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Travel & Culture Article by Richard Unwin
And so they built a concert hall on top of the world, a twinkling, fish-scaled marvel to bely the malaise of financial ruin that so fraught the nations down below. Straddling the sea where once it had seemed destined as a folly to mark all that had been lost, this northern jewel now shimmers beside the midnight sun, while the mountains beyond still harbour the last flecks of snow. Harpa, Reykjavik’s new home for the Icelandic Symphony Orchestra and The Icelandic Opera, was opened in 2011, it’s completion made possible by the indebted Icelandic government’s decision to nonetheless press on with the costly construction.
A controversial structure, sometimes seen as a final act of hubris, it is now largely perceived as a triumph of pride over adversity, and an important rejection of the option of languishing amid the wreckage of the recent past. Given Harpa’s youthful freshness, it would have been obvious to concentrate this year’s annual Reykjavik Arts Festival on the venue, but in another sign of Icelandic swagger, the focus instead is on visual art, displayed and enacted across multiple venues.
Grouped under the collective presentation, (I)ndependent People, curated by Swede Jonatan Engqvist, the various exhibitions are envisaged as a collaborative project, with all of the work created by artist collectives, or temporary partnerships, rather than solo practitioners. In a nod to the Icelandic setting, but also to open up geographically biased funding channels, the vast majority of the 100 or more participants involved hail from Nordic countries, with an additional smattering of Baltic involvement. The geographic focus also makes artistic sense, though, with artist collectives and non-profit spaces particularly well represented in Scandinavia, evidenced by the growth of the artist-run/for-artist art fair, Supermarket, held in Stockholm every year. Reykjavik itself also provides a relevant stage, with artist-run initiatives such as Kling & Bang and the Living Art Museum prominent actors in the vibrant local scene.
Initiated by Engqvist as a platform for exchange and cross-pollination, (I)ndependent People has a kind of iceberg structure, with much of its substance invested in the process of its realization, and in the possibility of future interactions. Viewed that way, the exhibitions in Reykjavik are merely the tip, or visible surface, of something hidden behind the scenes. The viewing public, though, are still provided for with an eclectic mix of meditative video, semi-interactive, science museum-style play pieces, and informal sketches that have either arisen onsite out of the interactions of Engqvist’s assembled guests, or been brought along for the ride. Standout works here include the wall paintings by Danish collective A Kassen displayed at Kling & Bang’s downtown gallery, where objects like a box of biros and a wooden chair have been individually pulverized to create gritty, textured pigments. Another engaging exhibit sees Lithuanian artists Nomeda & Gediminas Urbonas collaborating with the University of Reykjavik and students from MIT in an ambitious, interactive installation that links The Reykjavik Art Museum via various apparatus to Reykjavik’s Höfði house, the venue for the 1986 summit meeting between Ronald Reagan and Mikhail Gorbachev.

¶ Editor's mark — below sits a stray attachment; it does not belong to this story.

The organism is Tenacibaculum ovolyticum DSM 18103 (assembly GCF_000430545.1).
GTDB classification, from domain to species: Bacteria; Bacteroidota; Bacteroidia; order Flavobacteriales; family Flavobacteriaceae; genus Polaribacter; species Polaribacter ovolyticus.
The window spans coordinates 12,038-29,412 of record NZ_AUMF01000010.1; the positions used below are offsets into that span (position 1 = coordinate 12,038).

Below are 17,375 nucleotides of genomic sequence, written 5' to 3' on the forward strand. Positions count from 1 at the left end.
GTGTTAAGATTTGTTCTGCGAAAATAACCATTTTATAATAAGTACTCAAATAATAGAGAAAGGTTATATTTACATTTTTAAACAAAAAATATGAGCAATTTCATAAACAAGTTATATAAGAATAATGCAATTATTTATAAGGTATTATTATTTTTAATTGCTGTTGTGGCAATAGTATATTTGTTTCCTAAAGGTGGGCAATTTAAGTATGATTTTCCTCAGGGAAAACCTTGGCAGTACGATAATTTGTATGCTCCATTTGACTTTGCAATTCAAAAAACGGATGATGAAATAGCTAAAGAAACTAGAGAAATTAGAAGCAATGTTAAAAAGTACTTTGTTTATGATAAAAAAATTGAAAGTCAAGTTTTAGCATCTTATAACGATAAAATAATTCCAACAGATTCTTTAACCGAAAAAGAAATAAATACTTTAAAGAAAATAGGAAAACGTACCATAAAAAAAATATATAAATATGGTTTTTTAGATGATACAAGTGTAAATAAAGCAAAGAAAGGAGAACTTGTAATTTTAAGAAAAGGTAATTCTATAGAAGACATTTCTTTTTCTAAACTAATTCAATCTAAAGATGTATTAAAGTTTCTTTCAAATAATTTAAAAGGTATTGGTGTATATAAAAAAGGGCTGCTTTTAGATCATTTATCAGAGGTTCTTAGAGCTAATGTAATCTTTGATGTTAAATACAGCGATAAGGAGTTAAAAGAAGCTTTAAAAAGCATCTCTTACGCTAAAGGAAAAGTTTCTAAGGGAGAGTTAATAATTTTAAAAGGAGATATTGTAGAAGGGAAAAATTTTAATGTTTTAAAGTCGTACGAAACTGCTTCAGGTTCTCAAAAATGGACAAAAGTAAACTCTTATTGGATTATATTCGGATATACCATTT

Visiting Iceland, as you fly out over the edge of Scotland and on across a wide sea, can genuinely feel like traveling to the top of the world, or even some off-world colony; a feeling embellished by the barren, volcanic landscape and the fleets of identical tour vehicles that await your arrival. For an isolated island with a population of only 300,000 souls, though, Iceland certainly succeeds in asserting its cultural relevance. In that spirit, (I)ndependent People provides a useful starting point for mapping key elements of the contemporary Icelandic artistic scene within the wider curve of Nordic countries, as well as to the world beyond. With museum-based exhibitions continuing until 2nd September, it might also make for an original slice of contemporary culture for holiday-makers before embarking on excursions into Iceland’s wild interior. Visitors, though, should also take a moment to step into Harpa’s voluminous atrium and walk to the rear where, raised on plinths above the sea, the view leads out though glass scales to a chiseled crop of harbour and mountains banked by encroaching sky.
Reykjavik Arts Festival: 18 May – 3 June 2012
Selected exhibitions ongoing until 2 September
Travel & Culture Article by Richard Unwin